Allegra’s chances of contracting FIV are ever present, as she has already begun sharing food and water with Offa and Costa, but I’ll deal with that if or when the time comes. Until then, I will take care of her as best as I can and keep her happy. And if there were ever a need for more proof that keeping cats is just like raising children, I have it: Allegra officiated her first night out of quarantine by wetting the bed. My bed.

morning cuddles

March 10: One week later


The three dreaded letters


Or, as you cat-lovers will know, feline immunodeficiency virus. Or, as you cat-unlovers will not know, HIV for cats.

Offa has been diagnosed with FIV, and I will likely hear tomorrow that Costa has contracted it as well.

I can hardly believe that it was only two nights ago that I rushed them both to the 24-hour Animal Medical Center on Jalan Tun Razak to be checked out for rat poisoning, as my brother had witlessly left our store room door open with the rat poison within reach. I had been somewhat consoled by the fact that they could be given antidotes for the poison and would be set to rights. It was only a little worrying, however, that Offa had spiked a fever, and his temperature was 39.5°C, a full degree higher than normal. But maybe that was due to the stress of being in a hospital among strangers, and Offa has always been nervous around strangers.

I left them there for the night so that they could have blood tests done in the morning to check for any effects of rat poison. I left them there after assuring them that I loved them and they would be home soon, and they would be fine.

Yesterday, after spending all morning on tenterhooks, one of the vets from the hospital called. Offa’s blood panels did in fact show signs of rat poisoning, but with the Vitamin K antidote he would be all right in time. The main cause of concern was his temperature, as it had not gone down since I left him at the hospital, and had, in fact, become even higher, reaching 40°C at one point. They wanted to keep him there longer to monitor it, and if his temperature continued to spike, they would run a virus screening to check for other possible causes. But Costa was fine, they said, and I could bring him home if I wanted, and continue to administer the antidote myself at home.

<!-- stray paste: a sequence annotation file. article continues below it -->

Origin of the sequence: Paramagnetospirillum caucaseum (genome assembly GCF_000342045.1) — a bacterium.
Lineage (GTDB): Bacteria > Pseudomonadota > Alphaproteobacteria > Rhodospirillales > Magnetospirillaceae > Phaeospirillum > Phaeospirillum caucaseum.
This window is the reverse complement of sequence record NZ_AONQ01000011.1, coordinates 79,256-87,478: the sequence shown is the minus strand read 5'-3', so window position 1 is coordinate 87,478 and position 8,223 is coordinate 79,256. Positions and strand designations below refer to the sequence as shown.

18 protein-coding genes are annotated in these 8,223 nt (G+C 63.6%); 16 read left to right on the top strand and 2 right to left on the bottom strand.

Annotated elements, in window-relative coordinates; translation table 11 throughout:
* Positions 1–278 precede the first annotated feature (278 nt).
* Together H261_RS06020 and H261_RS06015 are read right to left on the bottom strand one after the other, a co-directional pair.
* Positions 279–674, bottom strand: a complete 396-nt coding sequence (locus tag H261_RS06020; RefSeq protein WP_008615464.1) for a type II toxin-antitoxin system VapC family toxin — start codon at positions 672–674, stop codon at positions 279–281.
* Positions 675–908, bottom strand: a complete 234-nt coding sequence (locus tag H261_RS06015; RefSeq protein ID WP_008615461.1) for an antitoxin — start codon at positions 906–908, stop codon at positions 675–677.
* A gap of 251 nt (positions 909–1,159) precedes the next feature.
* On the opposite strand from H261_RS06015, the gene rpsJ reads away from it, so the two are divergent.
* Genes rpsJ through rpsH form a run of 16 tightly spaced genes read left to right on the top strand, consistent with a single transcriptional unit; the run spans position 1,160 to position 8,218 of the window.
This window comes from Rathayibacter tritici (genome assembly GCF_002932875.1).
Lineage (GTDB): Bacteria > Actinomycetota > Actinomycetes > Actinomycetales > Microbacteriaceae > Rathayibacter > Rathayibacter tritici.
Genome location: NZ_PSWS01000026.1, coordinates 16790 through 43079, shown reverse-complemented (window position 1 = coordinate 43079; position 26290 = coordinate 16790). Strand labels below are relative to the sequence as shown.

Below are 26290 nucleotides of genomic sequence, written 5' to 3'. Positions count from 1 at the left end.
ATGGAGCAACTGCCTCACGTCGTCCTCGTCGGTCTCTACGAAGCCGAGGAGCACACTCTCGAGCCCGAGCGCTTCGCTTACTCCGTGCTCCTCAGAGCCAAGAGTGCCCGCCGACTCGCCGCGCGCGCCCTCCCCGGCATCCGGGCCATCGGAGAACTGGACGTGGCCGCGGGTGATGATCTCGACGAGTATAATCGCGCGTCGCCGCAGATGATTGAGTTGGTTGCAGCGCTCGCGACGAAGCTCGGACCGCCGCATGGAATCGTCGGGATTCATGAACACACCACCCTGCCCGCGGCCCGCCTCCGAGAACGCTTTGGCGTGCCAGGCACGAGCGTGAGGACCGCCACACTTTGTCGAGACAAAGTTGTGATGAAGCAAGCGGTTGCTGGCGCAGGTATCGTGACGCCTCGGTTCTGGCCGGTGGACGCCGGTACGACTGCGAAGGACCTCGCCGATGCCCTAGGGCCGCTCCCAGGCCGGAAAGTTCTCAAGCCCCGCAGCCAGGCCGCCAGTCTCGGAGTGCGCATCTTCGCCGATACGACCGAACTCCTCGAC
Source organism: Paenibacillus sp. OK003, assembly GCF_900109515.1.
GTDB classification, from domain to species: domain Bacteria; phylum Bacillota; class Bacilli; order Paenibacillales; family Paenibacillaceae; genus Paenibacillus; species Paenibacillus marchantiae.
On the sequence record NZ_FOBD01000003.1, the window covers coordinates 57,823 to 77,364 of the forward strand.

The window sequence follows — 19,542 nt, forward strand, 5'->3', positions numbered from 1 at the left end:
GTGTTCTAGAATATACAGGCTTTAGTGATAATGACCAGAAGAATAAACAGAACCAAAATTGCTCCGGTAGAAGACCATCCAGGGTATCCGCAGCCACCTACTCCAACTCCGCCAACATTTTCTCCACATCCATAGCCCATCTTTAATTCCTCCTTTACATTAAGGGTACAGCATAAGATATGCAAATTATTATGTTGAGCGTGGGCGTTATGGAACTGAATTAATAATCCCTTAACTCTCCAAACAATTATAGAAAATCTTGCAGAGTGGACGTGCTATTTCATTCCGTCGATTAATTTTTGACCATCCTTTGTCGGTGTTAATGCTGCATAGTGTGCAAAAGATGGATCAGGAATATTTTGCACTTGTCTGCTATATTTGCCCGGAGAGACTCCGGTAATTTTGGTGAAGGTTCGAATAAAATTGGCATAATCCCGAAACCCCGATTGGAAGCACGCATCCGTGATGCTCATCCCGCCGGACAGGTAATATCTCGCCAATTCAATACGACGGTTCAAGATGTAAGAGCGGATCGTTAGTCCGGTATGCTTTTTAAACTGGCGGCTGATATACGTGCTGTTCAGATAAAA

This afternoon, as I was driving to the hospital to visit Offa and ask to bring him home, another vet called and said his temperature was 39.8°C, and had not gone down at all. He should be tested for other viruses, she said, and I would have the results by the time I got to the hospital.

The worst thing about being in a hospital, whether human or animal, is the waiting. Waiting for your turn, while other people around you coddle their ill or injured pets. Waiting for test results to tell you whether or not your world was coming to an end. Waiting for the doctor to give you some form of miracle to save your baby’s life.

So I waited. I alternated between waiting and sitting with Offa, who showed no signs of being ill, and actually sat up when I opened his cage door. Again I told him I loved him and he would be going home with me soon. I told him I was sorry I had left him there, but he would be fine and he would be home soon, and I would take care of him.

I think in my heart I already knew; when the vet finally told me that Offa had tested positive for FIV, I wasn’t shocked. I wasn’t even angry. I was just extremely sad, and sorry for this poor little boy who had never done anything to deserve it. But cats with FIV can live relatively long and happy lives, she was quick to reassure me, as her own FIV-positive cat had survived seven years with the virus. All I could think of at the time was that seven years was less than half the lifespan of an FIV-negative cat and Offa was being robbed of more than half the life he could have had if he weren’t FIV-positive.

Could Costa have it too? It was possible, she said, as they have been living in close quarters and playing with each other for nearly six months now. And sharing food and water, and licking each other’s faces, I didn’t dare to tell her. But I sent him for virus screenings anyway, and I will know the results tomorrow. In retrospect, I don’t think it would make any difference. Even if he doesn’t have it now, he will have it eventually, as there is not an inch of this house that hasn’t been touched by Offa, and more importantly, I could never separate two cats who love and would miss each other.

After today, everything changes. I always said that I wouldn’t know what to do if something ever happened to them. And I don’t know what to do now. Oh, I probably do, but it’s something that is so complex, so unfathomable to me that it feels as though there is nothing I can do. For the rest of their lives, it will be all about managing diets to boost their immune systems, making sure they have no contact with other cats or step out of the house, and keeping them as happy and comfortable as possible, perhaps not so much as sick cats, but as cats who are destined to have short lives. I can’t decide which circumstance is worse.

It feels as though a part of me is dying along with them; Afham is much more stoic, and has taken the news in relatively good stride. But as I sit here and try to imagine my life without either of them, I find that I can’t. I can’t imagine a day that they won’t be sitting at my feet waiting for food, lying on my chest to sleep, or turning over on their backs to have their bellies scratched.

From the day I brought each of them home, I swore I would give them a good life and they would be the most spoiled, petted and envied cats. And that vow has never meant more to me — and maybe them — than it does now.

Be brave, my boys. I love you to the moon and back, a million times over.